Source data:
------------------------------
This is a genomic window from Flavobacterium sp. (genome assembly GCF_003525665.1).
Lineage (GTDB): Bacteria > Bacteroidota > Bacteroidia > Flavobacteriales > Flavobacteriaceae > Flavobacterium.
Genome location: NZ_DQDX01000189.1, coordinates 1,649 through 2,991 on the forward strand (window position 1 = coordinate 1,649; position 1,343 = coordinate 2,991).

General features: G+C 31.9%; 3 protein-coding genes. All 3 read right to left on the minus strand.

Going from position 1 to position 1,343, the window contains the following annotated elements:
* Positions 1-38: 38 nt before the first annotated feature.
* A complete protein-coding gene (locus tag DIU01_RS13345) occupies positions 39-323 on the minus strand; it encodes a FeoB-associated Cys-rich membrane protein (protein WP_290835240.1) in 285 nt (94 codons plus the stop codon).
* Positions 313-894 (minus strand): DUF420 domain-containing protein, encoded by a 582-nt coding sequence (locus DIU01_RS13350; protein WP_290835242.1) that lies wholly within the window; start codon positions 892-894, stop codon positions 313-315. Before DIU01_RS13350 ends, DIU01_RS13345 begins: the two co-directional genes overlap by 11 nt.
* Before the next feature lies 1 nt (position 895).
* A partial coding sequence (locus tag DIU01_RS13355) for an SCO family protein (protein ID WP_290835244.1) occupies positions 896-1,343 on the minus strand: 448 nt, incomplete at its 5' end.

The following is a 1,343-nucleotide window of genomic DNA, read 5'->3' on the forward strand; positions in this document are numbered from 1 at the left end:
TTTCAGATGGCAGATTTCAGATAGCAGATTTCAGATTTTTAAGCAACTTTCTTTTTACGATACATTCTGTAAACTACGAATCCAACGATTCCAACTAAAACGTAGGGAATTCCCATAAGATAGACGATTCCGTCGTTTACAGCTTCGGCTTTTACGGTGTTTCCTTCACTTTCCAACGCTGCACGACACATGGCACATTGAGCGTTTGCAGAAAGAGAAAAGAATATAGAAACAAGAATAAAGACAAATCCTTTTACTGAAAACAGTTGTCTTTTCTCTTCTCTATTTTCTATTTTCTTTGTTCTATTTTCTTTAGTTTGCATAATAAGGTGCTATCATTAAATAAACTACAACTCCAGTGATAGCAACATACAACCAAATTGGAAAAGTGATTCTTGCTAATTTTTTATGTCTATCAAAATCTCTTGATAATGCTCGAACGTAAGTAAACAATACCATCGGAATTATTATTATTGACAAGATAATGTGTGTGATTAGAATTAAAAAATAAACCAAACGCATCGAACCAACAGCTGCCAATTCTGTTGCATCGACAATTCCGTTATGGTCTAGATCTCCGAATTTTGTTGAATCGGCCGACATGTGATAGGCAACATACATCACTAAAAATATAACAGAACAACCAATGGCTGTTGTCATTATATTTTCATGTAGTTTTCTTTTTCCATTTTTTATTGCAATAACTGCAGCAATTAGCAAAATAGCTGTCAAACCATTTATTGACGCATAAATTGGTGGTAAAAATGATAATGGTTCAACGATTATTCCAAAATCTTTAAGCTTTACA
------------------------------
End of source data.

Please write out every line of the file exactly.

This is a genomic window from Flavobacterium sp. (genome assembly GCF_003525665.1).
Lineage (GTDB): Bacteria > Bacteroidota > Bacteroidia > Flavobacteriales > Flavobacteriaceae > Flavobacterium.
Genome location: NZ_DQDX01000189.1, coordinates 1,649 through 2,991 on the forward strand (window position 1 = coordinate 1,649; position 1,343 = coordinate 2,991).

General features: G+C 31.9%; 3 protein-coding genes. All 3 read right to left on the minus strand.

Going from position 1 to position 1,343, the window contains the following annotated elements:
* Positions 1-38: 38 nt before the first annotated feature.
* A complete protein-coding gene (locus tag DIU01_RS13345) occupies positions 39-323 on the minus strand; it encodes a FeoB-associated Cys-rich membrane protein (protein WP_290835240.1) in 285 nt (94 codons plus the stop codon).
* Positions 313-894 (minus strand): DUF420 domain-containing protein, encoded by a 582-nt coding sequence (locus DIU01_RS13350; protein WP_290835242.1) that lies wholly within the window; start codon positions 892-894, stop codon positions 313-315. Before DIU01_RS13350 ends, DIU01_RS13345 begins: the two co-directional genes overlap by 11 nt.
* Before the next feature lies 1 nt (position 895).
* A partial coding sequence (locus tag DIU01_RS13355) for an SCO family protein (protein ID WP_290835244.1) occupies positions 896-1,343 on the minus strand: 448 nt, incomplete at its 5' end.

The following is a 1,343-nucleotide window of genomic DNA, read 5'->3' on the forward strand; positions in this document are numbered from 1 at the left end:
TTTCAGATGGCAGATTTCAGATAGCAGATTTCAGATTTTTAAGCAACTTTCTTTTTACGATACATTCTGTAAACTACGAATCCAACGATTCCAACTAAAACGTAGGGAATTCCCATAAGATAGACGATTCCGTCGTTTACAGCTTCGGCTTTTACGGTGTTTCCTTCACTTTCCAACGCTGCACGACACATGGCACATTGAGCGTTTGCAGAAAGAGAAAAGAATATAGAAACAAGAATAAAGACAAATCCTTTTACTGAAAACAGTTGTCTTTTCTCTTCTCTATTTTCTATTTTCTTTGTTCTATTTTCTTTAGTTTGCATAATAAGGTGCTATCATTAAATAAACTACAACTCCAGTGATAGCAACATACAACCAAATTGGAAAAGTGATTCTTGCTAATTTTTTATGTCTATCAAAATCTCTTGATAATGCTCGAACGTAAGTAAACAATACCATCGGAATTATTATTATTGACAAGATAATGTGTGTGATTAGAATTAAAAAATAAACCAAACGCATCGAACCAACAGCTGCCAATTCTGTTGCATCGACAATTCCGTTATGGTCTAGATCTCCGAATTTTGTTGAATCGGCCGACATGTGATAGGCAACATACATCACTAAAAATATAACAGAACAACCAATGGCTGTTGTCATTATATTTTCATGTAGTTTTCTTTTTCCATTTTTTATTGCAATAACTGCAGCAATTAGCAAAATAGCTGTCAAACCATTTATTGACGCATAAATTGGTGGTAAAAATGATAATGGTTCAACGATTATTCCAAAATCTTTAAGCTTTACA